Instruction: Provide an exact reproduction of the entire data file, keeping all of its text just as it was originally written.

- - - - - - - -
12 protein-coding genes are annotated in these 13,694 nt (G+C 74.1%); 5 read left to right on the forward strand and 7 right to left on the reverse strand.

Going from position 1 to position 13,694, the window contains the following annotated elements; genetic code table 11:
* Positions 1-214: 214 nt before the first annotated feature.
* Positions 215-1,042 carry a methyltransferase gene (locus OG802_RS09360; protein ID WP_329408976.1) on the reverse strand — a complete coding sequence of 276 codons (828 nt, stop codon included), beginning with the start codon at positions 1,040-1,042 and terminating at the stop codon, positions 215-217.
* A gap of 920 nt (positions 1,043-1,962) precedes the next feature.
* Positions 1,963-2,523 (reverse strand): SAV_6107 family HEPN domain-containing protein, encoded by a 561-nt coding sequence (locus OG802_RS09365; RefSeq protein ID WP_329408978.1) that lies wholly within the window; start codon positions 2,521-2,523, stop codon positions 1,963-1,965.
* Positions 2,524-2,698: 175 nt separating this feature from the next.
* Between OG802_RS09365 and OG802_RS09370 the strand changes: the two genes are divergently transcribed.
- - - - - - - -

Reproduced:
12 protein-coding genes are annotated in these 13,694 nt (G+C 74.1%); 5 read left to right on the forward strand and 7 right to left on the reverse strand.

Going from position 1 to position 13,694, the window contains the following annotated elements; genetic code table 11:
* Positions 1-214: 214 nt before the first annotated feature.
* Positions 215-1,042 carry a methyltransferase gene (locus OG802_RS09360; protein ID WP_329408976.1) on the reverse strand — a complete coding sequence of 276 codons (828 nt, stop codon included), beginning with the start codon at positions 1,040-1,042 and terminating at the stop codon, positions 215-217.
* A gap of 920 nt (positions 1,043-1,962) precedes the next feature.
* Positions 1,963-2,523 (reverse strand): SAV_6107 family HEPN domain-containing protein, encoded by a 561-nt coding sequence (locus OG802_RS09365; RefSeq protein ID WP_329408978.1) that lies wholly within the window; start codon positions 2,521-2,523, stop codon positions 1,963-1,965.
* Positions 2,524-2,698: 175 nt separating this feature from the next.
* Between OG802_RS09365 and OG802_RS09370 the strand changes: the two genes are divergently transcribed.